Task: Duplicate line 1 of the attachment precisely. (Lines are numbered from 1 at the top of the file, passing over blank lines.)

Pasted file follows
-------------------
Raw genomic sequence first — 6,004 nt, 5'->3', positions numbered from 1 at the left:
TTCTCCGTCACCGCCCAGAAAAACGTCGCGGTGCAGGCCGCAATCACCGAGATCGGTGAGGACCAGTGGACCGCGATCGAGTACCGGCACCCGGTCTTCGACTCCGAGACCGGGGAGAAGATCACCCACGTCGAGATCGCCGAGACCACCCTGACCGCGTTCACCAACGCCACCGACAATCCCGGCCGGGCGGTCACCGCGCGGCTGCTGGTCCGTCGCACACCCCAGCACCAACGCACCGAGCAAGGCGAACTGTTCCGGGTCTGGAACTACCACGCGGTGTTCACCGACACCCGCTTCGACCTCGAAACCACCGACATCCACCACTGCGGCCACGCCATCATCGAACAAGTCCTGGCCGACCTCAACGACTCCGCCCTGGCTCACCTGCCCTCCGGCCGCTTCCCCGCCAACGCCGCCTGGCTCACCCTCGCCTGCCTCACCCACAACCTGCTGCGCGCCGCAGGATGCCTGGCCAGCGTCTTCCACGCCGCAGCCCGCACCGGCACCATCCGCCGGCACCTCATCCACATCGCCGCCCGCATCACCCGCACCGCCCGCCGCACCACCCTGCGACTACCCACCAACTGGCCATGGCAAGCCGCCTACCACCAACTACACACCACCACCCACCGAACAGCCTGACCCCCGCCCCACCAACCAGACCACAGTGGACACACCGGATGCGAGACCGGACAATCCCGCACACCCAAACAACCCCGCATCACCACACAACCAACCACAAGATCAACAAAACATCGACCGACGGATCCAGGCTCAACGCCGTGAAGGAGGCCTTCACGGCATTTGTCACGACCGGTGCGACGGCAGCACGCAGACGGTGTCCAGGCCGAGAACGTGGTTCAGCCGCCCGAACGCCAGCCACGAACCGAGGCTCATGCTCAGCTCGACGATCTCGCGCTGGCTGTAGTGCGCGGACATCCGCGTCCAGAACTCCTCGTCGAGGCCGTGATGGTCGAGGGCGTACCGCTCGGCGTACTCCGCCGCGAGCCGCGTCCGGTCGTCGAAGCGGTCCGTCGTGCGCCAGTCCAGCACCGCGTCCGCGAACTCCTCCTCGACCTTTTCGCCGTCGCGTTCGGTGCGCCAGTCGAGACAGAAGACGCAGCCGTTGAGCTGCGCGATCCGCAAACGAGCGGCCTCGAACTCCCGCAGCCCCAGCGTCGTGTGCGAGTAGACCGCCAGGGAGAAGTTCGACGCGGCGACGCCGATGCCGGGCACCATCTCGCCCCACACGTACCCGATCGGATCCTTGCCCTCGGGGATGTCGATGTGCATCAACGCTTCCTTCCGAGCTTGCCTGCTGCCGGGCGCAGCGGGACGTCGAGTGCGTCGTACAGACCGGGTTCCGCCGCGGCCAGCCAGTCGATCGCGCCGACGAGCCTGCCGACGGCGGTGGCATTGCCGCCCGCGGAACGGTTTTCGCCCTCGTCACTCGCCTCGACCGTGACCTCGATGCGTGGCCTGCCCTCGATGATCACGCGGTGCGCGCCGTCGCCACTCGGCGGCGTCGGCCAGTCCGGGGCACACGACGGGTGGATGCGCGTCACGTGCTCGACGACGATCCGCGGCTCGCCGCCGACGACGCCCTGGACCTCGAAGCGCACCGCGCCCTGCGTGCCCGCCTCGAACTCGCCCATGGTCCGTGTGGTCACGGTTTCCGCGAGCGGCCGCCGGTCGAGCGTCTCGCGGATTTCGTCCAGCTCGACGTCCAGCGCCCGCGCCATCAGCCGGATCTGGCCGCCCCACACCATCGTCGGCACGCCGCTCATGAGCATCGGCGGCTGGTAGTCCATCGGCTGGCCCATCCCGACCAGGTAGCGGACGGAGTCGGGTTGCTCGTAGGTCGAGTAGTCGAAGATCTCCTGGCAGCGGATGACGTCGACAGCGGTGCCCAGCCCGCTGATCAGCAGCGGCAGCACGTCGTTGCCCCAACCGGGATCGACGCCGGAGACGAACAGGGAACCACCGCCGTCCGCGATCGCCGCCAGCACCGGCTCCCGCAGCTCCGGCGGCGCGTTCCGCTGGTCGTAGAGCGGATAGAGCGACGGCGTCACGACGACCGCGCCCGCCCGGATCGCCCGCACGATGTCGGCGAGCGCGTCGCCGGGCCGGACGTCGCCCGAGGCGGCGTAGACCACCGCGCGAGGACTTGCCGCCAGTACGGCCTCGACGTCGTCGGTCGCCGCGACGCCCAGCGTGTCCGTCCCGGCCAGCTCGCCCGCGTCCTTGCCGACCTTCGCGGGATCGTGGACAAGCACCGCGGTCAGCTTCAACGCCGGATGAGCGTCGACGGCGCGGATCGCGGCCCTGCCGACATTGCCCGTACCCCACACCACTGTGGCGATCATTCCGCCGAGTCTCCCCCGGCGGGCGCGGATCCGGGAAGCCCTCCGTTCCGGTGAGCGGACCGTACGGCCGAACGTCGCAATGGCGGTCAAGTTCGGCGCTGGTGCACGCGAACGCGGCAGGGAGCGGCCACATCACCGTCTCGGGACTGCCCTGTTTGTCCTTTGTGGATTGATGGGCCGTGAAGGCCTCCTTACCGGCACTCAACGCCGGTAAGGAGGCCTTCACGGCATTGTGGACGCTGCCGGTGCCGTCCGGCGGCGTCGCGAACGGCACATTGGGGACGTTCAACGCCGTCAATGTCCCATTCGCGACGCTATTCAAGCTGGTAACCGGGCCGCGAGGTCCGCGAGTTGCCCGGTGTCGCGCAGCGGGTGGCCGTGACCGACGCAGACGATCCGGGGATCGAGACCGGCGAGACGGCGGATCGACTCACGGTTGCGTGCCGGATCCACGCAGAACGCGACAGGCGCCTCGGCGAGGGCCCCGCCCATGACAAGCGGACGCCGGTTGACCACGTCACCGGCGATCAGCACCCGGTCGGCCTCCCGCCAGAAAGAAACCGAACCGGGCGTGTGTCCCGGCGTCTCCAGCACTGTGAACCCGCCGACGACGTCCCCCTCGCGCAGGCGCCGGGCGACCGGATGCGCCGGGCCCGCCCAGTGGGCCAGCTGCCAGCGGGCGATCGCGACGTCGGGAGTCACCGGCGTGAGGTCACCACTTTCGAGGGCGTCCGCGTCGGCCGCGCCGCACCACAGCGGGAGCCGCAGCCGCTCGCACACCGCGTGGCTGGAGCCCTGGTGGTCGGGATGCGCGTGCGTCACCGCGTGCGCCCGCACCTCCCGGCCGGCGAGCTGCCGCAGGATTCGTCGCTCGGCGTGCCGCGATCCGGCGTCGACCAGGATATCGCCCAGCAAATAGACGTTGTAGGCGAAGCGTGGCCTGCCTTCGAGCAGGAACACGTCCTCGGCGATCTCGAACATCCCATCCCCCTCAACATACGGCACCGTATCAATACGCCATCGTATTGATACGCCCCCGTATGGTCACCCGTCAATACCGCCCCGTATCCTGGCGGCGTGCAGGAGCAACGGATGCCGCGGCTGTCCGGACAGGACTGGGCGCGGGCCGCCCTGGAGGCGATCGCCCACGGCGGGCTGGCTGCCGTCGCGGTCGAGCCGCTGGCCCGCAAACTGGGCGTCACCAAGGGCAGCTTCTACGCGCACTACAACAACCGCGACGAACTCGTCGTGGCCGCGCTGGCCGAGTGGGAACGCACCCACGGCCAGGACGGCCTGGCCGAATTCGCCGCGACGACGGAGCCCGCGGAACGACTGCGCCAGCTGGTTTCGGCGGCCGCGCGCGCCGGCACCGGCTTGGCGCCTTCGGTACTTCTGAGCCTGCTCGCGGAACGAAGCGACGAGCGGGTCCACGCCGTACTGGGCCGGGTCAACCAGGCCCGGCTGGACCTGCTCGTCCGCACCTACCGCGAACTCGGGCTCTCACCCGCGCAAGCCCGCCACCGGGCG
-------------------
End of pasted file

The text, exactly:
Raw genomic sequence first — 6,004 nt, 5'->3', positions numbered from 1 at the left: